Groveland Kindergarten Program Description
By the end of kindergarten, children…
Personal and Social Development:
-Respect and work cooperatively with other students;
-Demonstrate increasing independence with self-help and organizational skills;
-Maintain a positive self-image;
-Manage interpersonal conflict appropriately;
-Become excited about learning and an active member of the school community;
-Be able to listen and follow directions.
-Develop reading skills and habits that help children understand the print-sound code and make meaning from text;
-Develop writing skills and habits that enable children to write often and fluently and understand written language use and conventions;
-Demonstrate listening comprehension and ability to articulate feelings and ideas.
-Understand number concepts;
-Recognize and use multidimensional shapes;
-Use counting to collect data, sort and classify objects;
-Recognize, describe, create and extend patterns;
-Represent quantities with objects, pictures, graphs, and words.
Our Curriculum Principles
All children can learn. There are tremendous differences in terms of where children are on the developmental continuum as they enter kindergarten. We work with each child as an individual, and accommodate a variety of learning styles to meet the needs of all children. Our curriculum is thematic-based and hands-on; it integrates all content areas, with a strong emphasis on writing, reading and math. In addition, it is equally important to help children develop the social skills that help them be caring, creative, cooperative, confident individuals!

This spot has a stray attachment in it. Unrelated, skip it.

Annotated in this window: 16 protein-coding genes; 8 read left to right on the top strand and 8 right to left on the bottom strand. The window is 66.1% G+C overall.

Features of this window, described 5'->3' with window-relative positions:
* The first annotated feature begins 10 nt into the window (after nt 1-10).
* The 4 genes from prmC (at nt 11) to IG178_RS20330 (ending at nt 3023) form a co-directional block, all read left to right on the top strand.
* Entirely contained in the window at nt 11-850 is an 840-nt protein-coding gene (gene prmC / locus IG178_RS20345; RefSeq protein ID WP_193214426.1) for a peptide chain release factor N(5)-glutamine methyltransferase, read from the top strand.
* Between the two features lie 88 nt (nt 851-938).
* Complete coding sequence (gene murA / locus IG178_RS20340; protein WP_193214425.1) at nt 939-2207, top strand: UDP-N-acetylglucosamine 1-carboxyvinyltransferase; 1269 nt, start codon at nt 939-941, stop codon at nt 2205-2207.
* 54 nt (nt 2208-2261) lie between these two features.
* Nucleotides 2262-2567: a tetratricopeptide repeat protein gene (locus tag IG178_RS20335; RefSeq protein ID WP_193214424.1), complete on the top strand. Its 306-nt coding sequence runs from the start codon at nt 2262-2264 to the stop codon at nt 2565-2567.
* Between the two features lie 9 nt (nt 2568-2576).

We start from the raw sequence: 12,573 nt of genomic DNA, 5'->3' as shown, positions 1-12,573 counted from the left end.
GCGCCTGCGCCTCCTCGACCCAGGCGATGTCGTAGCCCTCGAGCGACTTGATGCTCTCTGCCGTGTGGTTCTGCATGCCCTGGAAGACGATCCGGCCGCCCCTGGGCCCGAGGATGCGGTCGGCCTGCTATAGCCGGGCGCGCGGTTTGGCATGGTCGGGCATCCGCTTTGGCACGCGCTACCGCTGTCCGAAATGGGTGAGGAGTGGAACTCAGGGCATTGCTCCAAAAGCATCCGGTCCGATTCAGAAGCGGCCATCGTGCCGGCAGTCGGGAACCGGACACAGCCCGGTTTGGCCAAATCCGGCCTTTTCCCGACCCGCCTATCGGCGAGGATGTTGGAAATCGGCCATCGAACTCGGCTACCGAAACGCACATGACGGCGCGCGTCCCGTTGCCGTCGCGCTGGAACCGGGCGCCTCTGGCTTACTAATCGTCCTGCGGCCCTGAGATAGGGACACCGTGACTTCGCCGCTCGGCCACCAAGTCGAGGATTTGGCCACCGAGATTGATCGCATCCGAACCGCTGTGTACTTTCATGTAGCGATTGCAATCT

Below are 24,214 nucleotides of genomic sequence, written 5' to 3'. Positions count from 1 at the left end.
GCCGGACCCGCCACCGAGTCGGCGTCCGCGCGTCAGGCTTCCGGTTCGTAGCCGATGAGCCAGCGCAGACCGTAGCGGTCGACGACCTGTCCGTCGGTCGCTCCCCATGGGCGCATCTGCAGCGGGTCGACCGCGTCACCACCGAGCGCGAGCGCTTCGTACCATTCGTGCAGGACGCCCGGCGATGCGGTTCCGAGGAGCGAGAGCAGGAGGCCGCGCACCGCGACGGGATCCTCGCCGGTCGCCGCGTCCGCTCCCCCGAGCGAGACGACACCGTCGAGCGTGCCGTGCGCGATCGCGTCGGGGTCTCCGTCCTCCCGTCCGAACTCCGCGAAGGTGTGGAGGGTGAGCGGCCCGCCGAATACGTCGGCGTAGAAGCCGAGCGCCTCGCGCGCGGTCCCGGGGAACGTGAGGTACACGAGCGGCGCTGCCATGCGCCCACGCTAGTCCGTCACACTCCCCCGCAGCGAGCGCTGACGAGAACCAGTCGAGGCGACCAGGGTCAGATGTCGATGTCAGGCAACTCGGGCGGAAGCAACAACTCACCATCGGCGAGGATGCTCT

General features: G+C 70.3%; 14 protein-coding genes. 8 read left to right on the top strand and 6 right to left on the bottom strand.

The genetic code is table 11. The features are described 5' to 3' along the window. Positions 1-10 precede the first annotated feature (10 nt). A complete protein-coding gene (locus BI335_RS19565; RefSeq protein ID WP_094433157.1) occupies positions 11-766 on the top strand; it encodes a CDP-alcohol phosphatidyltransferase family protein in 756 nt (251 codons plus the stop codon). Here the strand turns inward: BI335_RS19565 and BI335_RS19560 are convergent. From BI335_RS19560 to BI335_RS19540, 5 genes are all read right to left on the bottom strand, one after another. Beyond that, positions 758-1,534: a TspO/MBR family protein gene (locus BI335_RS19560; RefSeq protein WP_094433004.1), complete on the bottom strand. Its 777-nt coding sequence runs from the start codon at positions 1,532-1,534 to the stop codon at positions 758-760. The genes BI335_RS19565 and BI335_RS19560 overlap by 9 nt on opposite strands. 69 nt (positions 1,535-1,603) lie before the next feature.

Our Thoughts on Learning
Young children learn best when they are actively engaged with materials and experiences which have meaning and relevance in their lives. Children learn best when learning is kept whole, meaningful, interesting and functional, involves choices and allows for creativity.
Play is the most important way by which kindergartners learn. Through play children learn concepts, practice roles, construct meaning and test ideas. Classroom materials provide a hands-on approach to investigation, problem solving, critical thinking, sharing, and creating.
Children learn best as a community of learners in a noncompetitive environment. Reading and writing skills develop simultaneously, support one and other, and begin long before a child enters kindergarten. Families play an important role in a child’s education, and the partnership between teachers and parents working as a team is important for child's social and academic growth.
More Helpful Information
Kindergartners currently rotate through specialty classes: Science with Ms. Wickenhauser, gym with Ms. Lamm and art with Ms. Vickers-Lee. The children have the same class for 50 minutes a day, one week at a time. Music is taught for approximately 30 minutes for 12 weeks for two classes a week.